It’s been noted that the highway of life is filled with flat squirrels that couldn’t make a decision. The small decisions are fairly easy to make, as their outcomes don’t really impact our lives that much. But the big decisions–the ones that can change the course of our lives–those are hard and thus, are often postponed. The Comparative Valuation technique will help you be decisive in a methodical, logical way, especially if you are working with others to achieve a collective intent.
When you have to decide on a possibility that will yield the important results, consider Comparative Valuation, a technique that begins with a reduction of choices from a brainstormed list of ten possibilities. Those choices are then compared, one to every other one.
Begin by listing the ten possible options or proposed solutions to a given problem.
Then compare the first item in the list to the second, the third, the fourth, the fifth, the sixth, the seventh, the eighth, the ninth, and the tenth.
It will help if you have a simple diagram like this, for each of the ten choices. (If you are working in a group, have each person go through the comparison process by him- or herselfself, circling the one choice that he or she prefers over the other with each comparison.) Obviously, you wouldn’t compare choice number 1 with itself; so, you’d start the comparisons with #1 versus #2.)
1 1 1 1 1 1 1 1 1
2 3 4 5 6 7 8 9 10
Ask yourself which of the two possibilities–#1 or #2 is slightly better and then circle the preferred number-choice. Go on to compare #1 to #3 and circle the choice that each person feels has a slight edge over the first choice.
Continue with the process. This time, though, you’ll be comparing choice #2 to the other choices. (Again, you wouldn’t compare it to itself, nor would you compare it to choice #1, as you already did this in the first iteration of the process.) The diagram would look like this, allowing you to circle the choice that you prefer, in each comparison.
2 2 2 2 2 2 2 2
3 4 5 6 7 8 9 10
The third choice will next be compared to all the remaining choices, with the idea that you think is better—even if only slightly so—encircled.
3 3 3 3 3 3 3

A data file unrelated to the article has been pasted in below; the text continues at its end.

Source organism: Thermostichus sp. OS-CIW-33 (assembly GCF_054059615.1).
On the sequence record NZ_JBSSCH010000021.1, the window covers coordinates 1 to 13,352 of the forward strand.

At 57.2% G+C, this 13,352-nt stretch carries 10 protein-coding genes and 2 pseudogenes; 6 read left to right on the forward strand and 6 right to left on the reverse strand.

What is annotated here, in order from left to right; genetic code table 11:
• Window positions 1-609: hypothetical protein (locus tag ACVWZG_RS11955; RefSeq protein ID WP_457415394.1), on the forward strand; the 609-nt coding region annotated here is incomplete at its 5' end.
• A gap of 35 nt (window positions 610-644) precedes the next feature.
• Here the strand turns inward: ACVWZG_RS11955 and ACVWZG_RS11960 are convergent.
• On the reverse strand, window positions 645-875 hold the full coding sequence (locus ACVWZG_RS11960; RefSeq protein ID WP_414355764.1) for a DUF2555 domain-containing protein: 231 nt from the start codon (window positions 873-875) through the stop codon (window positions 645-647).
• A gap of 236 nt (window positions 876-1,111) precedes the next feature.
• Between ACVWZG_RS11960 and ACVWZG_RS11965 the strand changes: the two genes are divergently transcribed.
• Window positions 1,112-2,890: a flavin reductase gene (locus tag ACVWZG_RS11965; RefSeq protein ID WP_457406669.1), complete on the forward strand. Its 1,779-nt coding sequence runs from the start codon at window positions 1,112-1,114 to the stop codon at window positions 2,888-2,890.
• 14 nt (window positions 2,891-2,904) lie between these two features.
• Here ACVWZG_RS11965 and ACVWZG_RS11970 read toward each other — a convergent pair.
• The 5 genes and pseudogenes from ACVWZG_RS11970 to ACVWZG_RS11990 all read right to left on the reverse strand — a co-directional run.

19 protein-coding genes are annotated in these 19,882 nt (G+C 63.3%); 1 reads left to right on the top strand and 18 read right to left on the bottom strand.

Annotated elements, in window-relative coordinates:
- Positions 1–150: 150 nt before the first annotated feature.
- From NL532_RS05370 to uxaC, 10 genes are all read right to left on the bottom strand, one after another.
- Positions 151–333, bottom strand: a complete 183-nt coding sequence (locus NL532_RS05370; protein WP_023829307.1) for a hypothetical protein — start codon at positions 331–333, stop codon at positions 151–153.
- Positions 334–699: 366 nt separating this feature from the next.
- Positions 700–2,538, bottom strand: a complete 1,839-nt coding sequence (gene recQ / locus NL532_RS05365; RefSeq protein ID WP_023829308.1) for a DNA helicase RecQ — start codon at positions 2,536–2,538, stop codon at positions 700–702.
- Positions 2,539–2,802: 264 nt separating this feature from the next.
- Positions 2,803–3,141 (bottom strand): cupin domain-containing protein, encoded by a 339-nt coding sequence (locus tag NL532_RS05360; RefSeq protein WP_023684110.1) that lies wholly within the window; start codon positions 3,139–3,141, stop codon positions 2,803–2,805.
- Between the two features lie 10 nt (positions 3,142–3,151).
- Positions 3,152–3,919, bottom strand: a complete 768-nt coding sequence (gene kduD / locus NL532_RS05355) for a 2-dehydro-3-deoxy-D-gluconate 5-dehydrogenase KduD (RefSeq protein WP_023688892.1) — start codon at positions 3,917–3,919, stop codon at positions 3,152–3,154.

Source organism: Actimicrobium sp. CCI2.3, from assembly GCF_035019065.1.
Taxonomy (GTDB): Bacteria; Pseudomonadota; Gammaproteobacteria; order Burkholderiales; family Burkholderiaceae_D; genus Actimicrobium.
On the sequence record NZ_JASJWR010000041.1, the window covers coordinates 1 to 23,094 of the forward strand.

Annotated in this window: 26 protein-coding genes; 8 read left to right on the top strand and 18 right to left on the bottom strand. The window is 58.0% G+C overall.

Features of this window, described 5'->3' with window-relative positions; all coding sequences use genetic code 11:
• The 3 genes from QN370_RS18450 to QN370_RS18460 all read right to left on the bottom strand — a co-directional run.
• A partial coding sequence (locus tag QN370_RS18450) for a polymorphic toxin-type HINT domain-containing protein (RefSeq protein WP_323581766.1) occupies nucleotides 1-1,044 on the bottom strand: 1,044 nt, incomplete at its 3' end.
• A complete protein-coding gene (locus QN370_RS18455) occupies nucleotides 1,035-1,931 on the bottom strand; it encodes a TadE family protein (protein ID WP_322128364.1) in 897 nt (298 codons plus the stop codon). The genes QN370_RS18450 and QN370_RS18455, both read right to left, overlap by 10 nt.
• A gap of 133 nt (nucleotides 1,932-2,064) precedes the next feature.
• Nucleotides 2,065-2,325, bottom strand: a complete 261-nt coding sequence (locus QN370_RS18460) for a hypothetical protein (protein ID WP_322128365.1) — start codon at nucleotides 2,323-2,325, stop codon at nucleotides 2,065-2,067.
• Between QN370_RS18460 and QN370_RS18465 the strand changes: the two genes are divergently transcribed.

4 5 6 7 8 9 10
Continue in this fashion until you get to the 10th choice, which by now, will have already been compared to the other nine.
The encircled selections are then counted—there should be 45 in all. If the decision is being made by more than you alone, count the collective number of encircled choices. This tabulation will yield the “Popularity” vote, which is duly recorded. (This is the most time-consuming step and one that should be done carefully.)
Next, the problem-solver(s) assigns an Optimization percent to each of the ten choices. In other words, ask yourself (and others, if this is a group effort), “To what extent is this possibility already being implemented?” If it’s in effect and working well, the choice might garner a score of 100%. If it’s never been tried or if it’s implemented but is not succeeding, it might earn a score as low as 10%. (If the problem is being studied by a team, averages would be obtained for each choice at this stage.)
The Worth assessment comes next. Each of the ten ideas is evaluated in terms of how valuable it is and a number (10 = high; 1 = low) is assigned. (Again, if a team is considering these options, an average would be calculated for each of the ten items.)
The next stage of the Comparative Valuation process asks you to draw a grid with four quadrants: Low Optimization, Low Worth; Low Optimization, High Worth. The lower two quadrants are High Optimization, Low Worth; and High Optimization, High Worth. The X-axis on your grid would incrementally reflect the worth-values, from 1 to 10 on a horizontal line. On the Y- or vertical axis, you would write the Optimization percentages incrementally, starting with 10% at the top and ending with 100% at the bottom.
The numbers are then plotted on the grid. Those choices with the highest worth and lowest optimization are the ones most likely to succeed. (Note that the final choices are not usually the same the popularity choice determined earlier.) Decisions based on this kind of analysis, almost always, are more valid than those made by a majority-rule vote.
Squirrel this one away
While squirrels are mocked for being indecisive in the middle of the road, they do have other admiral behaviors–chief among them, their present preparation for future eventualities. The Comparative Valuation technique is one you should squirrel away for future decisions that will seriously impact your life.
This article is based on Driving Mr. Albert: 365 Einstein-Inspired Brain Boosts, to be released later this year by HRD Press. You can reach the author at [email protected]